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Faux Cause Marketing With a Sense of Humor

In the past year I’ve profiled what I call ‘faux cause marketing.’ It’s marketing that looks or sounds like cause marketing, but in fact no cause benefits from it.

At left is a small ad that ran in the back of Golf Digest magazine in October 2009, Breast Cancer Awareness Month. There’s the familiar pink ribbon, emblematic of breast cancer causes. But look closely and you’ll see that the company makes no claims about any charity benefiting from the sale of pink ribbon golf club covers.

Although I found the same clubheads on the company’s website, I couldn’t find any evidence of support for breast cancer causes. If indeed the company sells the pink ribbon clubhead covers without any remuneration to breast cancer charities then the ad is unethical in my book and I pronounce a pox on their business.

A kind of faux cause marketing with a sense of humor can be seen from AirTran, the discount airline. Both the two-color ads on the left, which ran in the same issue of Sports Illustrated magazine in January 2010, feature two players from the NFL, although neither their teams, nor the NFL, nor even the game of football is explicitly mentioned.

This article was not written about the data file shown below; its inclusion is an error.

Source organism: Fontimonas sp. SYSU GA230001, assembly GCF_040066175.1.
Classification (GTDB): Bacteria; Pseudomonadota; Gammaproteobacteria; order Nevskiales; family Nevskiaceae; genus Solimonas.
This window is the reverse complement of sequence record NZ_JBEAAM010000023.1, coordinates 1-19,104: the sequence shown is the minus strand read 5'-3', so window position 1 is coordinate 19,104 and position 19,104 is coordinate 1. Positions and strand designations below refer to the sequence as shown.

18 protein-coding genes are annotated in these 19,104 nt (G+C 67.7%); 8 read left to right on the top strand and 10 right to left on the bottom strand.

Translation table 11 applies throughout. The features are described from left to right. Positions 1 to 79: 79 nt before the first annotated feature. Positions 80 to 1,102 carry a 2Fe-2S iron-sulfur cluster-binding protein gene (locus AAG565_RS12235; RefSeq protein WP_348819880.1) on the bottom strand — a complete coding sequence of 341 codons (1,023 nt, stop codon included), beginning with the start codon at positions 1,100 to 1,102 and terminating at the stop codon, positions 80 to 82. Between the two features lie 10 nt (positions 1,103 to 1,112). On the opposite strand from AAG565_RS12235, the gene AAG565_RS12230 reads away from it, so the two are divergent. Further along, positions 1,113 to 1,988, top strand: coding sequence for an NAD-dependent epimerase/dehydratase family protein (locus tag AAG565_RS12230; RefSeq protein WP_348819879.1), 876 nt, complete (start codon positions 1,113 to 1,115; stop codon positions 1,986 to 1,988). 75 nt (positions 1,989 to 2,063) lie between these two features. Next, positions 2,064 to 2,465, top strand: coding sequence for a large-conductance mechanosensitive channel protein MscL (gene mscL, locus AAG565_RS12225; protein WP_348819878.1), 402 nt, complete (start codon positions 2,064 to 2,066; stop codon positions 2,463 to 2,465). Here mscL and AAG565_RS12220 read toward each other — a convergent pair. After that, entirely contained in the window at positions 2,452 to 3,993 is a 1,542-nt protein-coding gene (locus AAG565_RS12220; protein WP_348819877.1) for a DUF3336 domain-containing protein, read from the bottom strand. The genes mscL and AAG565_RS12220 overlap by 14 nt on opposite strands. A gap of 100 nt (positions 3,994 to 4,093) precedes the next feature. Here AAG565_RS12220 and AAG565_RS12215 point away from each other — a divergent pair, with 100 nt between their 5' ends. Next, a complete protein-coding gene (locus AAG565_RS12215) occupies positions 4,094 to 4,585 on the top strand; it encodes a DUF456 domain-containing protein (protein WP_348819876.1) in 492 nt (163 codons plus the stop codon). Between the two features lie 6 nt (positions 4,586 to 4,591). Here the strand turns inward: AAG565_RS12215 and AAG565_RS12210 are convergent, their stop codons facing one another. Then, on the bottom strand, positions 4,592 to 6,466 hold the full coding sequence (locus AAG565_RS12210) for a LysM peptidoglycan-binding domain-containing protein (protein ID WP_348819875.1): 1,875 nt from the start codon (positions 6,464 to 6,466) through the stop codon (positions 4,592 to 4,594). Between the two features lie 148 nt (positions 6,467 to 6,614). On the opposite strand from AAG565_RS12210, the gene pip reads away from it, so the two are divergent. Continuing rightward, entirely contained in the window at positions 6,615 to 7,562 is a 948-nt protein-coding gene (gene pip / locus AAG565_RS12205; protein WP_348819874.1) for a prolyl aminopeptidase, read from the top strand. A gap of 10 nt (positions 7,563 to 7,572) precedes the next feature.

Instead the ads brilliantly lampoon the kind of marketing and fundraising that a lot of nonprofits, especially children’s charities, specialize in; the deadly-earnest appeal.

AirTran turns nonprofit advertising conventions on their head. The players... Atlanta Falcons QB Matt Ryan and Super Bowl 45 bound Green Bay Packer wide receiver Donald Driver... both sport faces that border on the melancholy. The headlines and body copy mimic the solemn-sounding (oftentimes soporific) writing common to fundraising appeals.

Says the headline of one: “Attending Even Just One Away Game Per Season Can Make a Difference in an Athlete’s Life.” The other reads: “Last Year, Over 2,500 Athletes Played an Away Game. And You Weren’t There.”

That’s funny!

More than that, I think it’s potentially instructive to people writing appeals for nonprofits. If your copy is as grave and sincere as this ad pretends to be, then part of this satire is directed at you. And rightly so.

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